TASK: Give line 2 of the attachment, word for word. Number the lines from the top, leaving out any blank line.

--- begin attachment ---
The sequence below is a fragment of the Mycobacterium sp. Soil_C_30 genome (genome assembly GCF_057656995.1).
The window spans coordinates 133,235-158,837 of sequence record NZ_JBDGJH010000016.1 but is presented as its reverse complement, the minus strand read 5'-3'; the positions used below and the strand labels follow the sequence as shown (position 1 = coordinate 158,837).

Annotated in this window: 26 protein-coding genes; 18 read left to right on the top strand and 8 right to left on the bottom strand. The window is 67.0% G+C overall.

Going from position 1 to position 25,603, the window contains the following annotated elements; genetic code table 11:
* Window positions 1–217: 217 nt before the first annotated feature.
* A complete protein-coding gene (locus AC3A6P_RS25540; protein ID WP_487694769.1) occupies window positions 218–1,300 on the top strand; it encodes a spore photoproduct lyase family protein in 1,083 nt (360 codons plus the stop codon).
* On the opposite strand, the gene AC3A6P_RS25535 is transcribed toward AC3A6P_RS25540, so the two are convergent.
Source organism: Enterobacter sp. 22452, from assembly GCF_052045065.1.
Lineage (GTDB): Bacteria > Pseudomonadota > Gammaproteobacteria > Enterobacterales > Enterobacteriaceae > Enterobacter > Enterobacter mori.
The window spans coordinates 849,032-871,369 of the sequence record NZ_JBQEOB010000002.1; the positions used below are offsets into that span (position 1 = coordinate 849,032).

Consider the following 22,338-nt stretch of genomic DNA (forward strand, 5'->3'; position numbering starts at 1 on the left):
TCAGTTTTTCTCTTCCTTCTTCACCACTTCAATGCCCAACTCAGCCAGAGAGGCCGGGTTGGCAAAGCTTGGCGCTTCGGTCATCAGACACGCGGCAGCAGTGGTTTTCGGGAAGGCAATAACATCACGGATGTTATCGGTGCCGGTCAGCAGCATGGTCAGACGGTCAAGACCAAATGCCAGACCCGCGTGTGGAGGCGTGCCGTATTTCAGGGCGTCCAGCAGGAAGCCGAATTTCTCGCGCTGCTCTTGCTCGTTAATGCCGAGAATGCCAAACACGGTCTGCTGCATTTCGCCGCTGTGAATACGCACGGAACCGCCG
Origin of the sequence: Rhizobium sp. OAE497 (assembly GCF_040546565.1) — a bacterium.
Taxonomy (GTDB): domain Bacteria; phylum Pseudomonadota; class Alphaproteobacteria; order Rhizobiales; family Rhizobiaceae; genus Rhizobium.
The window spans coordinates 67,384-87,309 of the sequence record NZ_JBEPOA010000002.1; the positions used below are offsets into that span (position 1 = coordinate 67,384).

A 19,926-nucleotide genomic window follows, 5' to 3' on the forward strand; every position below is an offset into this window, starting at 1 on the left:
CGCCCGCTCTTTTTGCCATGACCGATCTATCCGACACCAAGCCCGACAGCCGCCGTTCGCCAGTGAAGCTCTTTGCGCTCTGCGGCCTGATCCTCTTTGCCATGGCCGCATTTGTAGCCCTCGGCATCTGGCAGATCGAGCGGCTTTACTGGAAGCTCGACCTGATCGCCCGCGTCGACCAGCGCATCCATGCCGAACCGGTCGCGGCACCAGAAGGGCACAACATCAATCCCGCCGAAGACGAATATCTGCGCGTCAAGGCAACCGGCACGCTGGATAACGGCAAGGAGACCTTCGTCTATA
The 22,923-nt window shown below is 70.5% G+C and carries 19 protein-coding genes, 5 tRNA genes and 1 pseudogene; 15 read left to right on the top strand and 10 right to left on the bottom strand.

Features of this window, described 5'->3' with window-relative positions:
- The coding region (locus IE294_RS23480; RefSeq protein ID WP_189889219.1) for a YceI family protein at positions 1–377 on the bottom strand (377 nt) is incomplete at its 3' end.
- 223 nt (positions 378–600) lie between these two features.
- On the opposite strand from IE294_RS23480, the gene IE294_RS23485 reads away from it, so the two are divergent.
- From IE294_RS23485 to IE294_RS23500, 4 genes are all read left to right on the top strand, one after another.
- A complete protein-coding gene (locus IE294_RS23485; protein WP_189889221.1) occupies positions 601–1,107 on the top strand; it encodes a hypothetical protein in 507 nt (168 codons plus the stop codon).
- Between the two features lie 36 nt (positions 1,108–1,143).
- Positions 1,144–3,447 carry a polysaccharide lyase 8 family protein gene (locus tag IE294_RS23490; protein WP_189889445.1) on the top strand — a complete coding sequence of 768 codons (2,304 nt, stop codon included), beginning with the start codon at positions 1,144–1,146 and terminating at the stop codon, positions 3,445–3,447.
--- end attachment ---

The window spans coordinates 133,235-158,837 of sequence record NZ_JBDGJH010000016.1 but is presented as its reverse complement, the minus strand read 5'-3'; the positions used below and the strand labels follow the sequence as shown (position 1 = coordinate 158,837).